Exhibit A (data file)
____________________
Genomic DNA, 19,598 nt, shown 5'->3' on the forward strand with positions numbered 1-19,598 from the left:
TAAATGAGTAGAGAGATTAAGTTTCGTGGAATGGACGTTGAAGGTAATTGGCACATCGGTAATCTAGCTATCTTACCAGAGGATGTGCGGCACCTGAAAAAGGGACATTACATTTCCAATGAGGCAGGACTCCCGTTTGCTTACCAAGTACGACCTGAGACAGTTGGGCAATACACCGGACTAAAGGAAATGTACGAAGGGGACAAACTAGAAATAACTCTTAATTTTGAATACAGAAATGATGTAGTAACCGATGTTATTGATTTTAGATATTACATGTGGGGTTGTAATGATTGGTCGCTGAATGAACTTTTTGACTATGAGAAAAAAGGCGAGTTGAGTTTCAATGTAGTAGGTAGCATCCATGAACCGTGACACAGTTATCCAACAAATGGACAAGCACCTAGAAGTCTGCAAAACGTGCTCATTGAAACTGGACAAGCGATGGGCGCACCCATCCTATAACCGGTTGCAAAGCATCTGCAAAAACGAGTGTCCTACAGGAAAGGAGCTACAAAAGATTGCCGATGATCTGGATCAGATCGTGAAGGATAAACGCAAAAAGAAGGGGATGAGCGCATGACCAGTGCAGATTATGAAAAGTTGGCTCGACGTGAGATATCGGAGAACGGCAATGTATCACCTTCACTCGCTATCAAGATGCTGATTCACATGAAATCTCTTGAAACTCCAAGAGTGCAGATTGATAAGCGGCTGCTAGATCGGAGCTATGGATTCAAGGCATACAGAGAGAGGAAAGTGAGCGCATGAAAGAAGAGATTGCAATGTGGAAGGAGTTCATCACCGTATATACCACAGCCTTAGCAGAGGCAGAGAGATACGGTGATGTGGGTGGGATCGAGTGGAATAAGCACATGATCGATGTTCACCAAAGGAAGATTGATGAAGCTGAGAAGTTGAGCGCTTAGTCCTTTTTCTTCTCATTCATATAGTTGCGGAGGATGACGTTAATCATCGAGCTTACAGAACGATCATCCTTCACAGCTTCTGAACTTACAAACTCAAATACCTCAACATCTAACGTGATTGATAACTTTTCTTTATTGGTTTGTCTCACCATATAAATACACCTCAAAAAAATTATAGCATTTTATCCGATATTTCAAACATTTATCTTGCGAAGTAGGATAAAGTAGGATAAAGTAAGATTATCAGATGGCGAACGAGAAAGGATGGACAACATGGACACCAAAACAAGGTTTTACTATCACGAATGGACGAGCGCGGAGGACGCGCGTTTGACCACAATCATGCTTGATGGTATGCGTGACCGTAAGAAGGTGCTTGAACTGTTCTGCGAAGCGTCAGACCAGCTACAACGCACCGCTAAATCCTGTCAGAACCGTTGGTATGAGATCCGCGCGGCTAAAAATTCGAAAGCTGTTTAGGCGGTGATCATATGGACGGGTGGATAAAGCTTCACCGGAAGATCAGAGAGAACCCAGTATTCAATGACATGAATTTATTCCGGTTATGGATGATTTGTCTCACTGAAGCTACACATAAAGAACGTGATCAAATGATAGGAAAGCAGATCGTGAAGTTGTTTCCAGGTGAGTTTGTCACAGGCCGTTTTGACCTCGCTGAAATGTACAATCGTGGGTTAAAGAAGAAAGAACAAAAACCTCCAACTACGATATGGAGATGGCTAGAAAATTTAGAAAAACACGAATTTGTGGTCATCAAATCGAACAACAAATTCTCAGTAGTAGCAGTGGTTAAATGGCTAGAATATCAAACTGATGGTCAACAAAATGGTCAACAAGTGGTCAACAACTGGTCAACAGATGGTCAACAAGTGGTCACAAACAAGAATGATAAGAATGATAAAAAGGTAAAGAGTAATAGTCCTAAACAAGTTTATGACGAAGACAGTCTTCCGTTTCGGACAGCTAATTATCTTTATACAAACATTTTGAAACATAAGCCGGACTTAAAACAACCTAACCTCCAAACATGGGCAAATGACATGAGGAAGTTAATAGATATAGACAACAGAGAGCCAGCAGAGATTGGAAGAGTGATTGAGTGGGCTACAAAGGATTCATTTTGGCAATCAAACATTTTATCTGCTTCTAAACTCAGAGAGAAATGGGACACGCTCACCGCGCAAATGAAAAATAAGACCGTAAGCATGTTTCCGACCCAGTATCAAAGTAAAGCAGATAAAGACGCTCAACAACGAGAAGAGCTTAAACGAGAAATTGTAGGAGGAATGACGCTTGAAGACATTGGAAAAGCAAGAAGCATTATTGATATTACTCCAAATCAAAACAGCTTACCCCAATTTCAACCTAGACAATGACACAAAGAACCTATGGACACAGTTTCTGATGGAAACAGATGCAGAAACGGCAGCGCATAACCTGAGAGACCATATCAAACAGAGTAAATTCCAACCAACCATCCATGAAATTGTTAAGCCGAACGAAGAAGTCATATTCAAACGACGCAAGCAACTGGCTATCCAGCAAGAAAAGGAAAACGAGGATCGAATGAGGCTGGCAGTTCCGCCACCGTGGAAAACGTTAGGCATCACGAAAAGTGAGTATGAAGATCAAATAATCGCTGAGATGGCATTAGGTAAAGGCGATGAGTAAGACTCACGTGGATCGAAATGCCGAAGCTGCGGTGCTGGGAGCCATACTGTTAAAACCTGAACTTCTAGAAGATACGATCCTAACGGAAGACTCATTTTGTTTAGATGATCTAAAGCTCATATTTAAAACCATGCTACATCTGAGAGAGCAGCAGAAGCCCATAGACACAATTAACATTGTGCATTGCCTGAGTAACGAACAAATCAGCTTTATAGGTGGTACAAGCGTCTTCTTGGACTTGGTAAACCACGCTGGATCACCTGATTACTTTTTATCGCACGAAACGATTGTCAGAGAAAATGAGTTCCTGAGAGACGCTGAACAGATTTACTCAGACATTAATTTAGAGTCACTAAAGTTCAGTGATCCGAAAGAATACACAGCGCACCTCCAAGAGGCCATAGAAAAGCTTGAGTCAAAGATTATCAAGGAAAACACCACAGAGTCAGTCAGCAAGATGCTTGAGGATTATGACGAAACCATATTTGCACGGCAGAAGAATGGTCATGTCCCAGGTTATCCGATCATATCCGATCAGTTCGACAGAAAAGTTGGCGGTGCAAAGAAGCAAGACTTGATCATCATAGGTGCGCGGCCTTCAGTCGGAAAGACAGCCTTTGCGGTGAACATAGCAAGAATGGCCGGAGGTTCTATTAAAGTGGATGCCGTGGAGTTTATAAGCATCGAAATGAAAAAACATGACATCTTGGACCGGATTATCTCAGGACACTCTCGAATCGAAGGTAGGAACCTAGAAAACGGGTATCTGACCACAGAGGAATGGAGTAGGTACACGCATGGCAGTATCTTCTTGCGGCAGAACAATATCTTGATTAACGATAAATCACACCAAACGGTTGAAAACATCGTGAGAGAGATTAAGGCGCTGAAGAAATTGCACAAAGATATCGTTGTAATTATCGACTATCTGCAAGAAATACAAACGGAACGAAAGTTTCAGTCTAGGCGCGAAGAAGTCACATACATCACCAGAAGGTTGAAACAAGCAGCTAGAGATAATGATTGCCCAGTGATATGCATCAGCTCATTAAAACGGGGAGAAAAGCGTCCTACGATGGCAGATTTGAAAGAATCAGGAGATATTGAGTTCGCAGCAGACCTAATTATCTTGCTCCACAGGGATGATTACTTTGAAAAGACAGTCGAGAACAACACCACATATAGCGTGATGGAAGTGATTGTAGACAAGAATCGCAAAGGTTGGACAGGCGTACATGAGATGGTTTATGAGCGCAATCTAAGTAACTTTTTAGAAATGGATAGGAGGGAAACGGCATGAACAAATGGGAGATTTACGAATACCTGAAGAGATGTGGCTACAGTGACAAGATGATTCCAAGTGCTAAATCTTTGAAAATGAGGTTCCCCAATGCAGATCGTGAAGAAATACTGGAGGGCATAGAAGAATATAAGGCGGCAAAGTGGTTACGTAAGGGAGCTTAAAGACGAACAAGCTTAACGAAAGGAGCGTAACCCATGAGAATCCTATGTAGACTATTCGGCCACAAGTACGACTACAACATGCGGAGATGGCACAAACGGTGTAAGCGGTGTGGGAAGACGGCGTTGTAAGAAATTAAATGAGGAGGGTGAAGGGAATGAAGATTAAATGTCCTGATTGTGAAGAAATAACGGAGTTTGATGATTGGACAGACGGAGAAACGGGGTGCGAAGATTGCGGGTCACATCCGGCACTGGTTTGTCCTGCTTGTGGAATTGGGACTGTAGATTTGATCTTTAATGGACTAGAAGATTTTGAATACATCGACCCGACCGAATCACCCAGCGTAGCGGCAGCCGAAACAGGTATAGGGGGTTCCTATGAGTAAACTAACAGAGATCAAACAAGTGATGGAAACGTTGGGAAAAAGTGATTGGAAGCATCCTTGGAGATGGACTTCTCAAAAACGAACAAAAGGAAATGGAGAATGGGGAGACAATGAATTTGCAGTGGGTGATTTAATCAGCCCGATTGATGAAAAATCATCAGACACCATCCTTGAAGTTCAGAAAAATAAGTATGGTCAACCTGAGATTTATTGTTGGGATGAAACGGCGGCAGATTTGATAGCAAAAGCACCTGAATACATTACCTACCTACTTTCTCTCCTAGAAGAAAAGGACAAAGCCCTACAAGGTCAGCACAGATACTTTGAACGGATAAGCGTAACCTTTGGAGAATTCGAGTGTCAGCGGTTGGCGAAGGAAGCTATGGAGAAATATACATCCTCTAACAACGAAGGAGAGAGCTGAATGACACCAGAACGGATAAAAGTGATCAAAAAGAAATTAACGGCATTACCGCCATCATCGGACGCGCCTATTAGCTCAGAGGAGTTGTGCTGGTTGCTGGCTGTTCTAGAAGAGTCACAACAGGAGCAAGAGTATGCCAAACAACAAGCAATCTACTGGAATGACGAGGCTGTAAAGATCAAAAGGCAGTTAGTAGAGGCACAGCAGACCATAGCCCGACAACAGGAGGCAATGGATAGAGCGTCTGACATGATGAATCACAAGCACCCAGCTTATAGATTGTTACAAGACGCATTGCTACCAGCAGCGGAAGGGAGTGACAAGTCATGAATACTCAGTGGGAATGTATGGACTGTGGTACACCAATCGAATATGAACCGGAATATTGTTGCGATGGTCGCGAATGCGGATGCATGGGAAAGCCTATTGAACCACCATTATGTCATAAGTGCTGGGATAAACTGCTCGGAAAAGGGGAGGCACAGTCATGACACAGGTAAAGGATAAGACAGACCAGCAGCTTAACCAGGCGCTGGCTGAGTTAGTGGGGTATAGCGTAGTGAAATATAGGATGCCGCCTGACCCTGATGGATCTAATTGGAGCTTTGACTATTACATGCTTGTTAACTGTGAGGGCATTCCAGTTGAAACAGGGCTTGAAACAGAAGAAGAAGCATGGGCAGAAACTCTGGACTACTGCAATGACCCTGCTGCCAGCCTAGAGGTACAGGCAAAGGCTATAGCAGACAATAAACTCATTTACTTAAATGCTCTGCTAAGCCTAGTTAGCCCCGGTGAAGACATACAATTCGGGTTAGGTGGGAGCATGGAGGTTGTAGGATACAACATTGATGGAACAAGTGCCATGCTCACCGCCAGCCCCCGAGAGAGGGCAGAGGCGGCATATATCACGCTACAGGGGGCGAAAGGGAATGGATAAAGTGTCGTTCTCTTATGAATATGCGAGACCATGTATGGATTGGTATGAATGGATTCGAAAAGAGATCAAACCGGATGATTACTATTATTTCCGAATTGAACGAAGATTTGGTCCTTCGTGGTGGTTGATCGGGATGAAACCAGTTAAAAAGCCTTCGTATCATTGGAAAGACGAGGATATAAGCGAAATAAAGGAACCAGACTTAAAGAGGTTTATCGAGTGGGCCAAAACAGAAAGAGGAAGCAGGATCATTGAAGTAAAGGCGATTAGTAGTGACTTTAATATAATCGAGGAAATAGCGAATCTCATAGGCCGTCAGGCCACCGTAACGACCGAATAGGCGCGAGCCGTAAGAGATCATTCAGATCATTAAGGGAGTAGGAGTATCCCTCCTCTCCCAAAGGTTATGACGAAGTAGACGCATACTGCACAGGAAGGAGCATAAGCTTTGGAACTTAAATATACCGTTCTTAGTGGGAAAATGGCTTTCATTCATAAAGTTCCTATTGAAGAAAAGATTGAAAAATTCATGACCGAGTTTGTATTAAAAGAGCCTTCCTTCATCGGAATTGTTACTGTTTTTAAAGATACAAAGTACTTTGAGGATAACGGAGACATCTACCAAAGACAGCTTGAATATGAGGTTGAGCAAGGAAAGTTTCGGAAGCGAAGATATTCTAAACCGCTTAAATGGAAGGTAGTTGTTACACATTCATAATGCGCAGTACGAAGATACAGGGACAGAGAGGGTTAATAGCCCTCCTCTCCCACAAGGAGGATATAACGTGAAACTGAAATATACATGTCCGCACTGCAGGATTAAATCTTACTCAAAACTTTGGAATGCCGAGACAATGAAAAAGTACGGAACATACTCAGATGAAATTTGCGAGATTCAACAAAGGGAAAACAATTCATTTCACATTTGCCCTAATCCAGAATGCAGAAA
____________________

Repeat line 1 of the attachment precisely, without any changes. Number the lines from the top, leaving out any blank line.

Genomic DNA, 19,598 nt, shown 5'->3' on the forward strand with positions numbered 1-19,598 from the left: